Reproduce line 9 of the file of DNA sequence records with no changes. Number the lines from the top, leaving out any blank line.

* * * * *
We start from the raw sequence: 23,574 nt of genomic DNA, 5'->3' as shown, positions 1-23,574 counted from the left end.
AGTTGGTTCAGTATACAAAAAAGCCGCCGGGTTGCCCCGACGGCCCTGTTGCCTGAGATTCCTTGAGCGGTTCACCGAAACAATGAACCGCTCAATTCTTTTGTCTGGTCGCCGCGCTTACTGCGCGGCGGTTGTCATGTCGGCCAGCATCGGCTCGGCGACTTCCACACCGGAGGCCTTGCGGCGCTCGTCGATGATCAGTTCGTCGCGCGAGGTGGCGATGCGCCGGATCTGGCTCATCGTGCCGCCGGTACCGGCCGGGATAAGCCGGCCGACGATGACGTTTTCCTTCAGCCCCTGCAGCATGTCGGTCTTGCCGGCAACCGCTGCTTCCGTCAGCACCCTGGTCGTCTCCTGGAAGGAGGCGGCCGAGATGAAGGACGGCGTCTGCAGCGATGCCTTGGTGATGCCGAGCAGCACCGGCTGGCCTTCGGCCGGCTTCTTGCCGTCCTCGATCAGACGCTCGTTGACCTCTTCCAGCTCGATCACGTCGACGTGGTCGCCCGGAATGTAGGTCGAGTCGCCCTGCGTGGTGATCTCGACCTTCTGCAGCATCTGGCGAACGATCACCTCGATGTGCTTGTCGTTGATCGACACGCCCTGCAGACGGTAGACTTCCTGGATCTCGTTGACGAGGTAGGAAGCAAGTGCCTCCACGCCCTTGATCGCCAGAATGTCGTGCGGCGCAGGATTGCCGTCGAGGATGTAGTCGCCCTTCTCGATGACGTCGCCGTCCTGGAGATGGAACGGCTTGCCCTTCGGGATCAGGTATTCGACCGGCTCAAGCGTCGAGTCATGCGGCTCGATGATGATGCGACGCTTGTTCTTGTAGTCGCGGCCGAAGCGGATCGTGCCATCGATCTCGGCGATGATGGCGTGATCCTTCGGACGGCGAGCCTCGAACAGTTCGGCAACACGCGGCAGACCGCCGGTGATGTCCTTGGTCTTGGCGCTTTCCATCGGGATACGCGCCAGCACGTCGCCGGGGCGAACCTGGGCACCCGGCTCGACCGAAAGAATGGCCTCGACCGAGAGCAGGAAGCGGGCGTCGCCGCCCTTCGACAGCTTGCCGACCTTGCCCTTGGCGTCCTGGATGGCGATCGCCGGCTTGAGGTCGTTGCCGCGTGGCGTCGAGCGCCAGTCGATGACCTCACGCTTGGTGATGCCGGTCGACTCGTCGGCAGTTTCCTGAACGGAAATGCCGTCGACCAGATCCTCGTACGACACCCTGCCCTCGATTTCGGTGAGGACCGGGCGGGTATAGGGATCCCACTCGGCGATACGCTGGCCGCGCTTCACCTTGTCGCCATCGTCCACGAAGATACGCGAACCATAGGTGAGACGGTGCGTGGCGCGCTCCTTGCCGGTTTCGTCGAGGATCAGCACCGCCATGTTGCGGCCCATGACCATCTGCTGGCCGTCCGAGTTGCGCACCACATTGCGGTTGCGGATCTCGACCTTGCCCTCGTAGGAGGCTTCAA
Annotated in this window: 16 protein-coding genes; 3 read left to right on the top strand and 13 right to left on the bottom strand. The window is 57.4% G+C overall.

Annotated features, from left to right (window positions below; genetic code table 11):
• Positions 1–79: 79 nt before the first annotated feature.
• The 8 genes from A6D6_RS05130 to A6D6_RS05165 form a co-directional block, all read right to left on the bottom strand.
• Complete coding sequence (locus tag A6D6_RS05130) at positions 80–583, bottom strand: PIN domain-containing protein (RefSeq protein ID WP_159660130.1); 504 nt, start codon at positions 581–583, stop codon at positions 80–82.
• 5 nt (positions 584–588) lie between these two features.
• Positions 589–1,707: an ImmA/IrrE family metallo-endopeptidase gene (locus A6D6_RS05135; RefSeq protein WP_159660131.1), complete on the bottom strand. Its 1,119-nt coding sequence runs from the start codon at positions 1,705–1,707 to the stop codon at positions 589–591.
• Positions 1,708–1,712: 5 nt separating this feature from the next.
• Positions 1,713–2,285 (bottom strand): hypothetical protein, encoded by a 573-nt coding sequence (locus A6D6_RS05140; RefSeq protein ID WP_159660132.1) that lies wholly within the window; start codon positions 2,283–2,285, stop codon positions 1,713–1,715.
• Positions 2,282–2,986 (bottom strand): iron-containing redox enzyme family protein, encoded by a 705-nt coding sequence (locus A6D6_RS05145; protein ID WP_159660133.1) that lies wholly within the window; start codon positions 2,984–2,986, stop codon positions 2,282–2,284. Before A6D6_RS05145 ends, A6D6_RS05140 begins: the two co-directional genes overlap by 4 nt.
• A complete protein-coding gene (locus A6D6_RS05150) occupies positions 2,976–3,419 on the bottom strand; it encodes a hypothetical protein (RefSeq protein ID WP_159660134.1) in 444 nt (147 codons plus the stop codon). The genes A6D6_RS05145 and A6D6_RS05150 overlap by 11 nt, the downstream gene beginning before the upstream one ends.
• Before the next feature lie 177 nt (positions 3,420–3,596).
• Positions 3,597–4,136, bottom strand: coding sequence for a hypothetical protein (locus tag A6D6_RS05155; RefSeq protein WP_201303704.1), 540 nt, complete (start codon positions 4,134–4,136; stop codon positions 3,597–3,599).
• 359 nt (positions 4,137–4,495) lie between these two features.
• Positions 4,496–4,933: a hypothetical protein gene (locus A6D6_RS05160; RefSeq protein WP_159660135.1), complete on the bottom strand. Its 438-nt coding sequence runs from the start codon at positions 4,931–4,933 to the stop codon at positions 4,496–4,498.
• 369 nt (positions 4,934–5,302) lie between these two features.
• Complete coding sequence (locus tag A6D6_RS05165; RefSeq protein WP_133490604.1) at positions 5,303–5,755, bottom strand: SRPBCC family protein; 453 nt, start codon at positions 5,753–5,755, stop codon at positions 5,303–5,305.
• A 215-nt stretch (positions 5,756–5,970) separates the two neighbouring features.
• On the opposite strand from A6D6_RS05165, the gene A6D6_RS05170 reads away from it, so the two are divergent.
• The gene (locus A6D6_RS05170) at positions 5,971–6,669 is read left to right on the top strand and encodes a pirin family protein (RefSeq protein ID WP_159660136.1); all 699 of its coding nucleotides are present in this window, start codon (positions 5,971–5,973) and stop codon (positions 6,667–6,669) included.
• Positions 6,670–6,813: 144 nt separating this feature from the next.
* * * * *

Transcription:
• Positions 589–1,707: an ImmA/IrrE family metallo-endopeptidase gene (locus A6D6_RS05135; RefSeq protein WP_159660131.1), complete on the bottom strand. Its 1,119-nt coding sequence runs from the start codon at positions 1,705–1,707 to the stop codon at positions 589–591.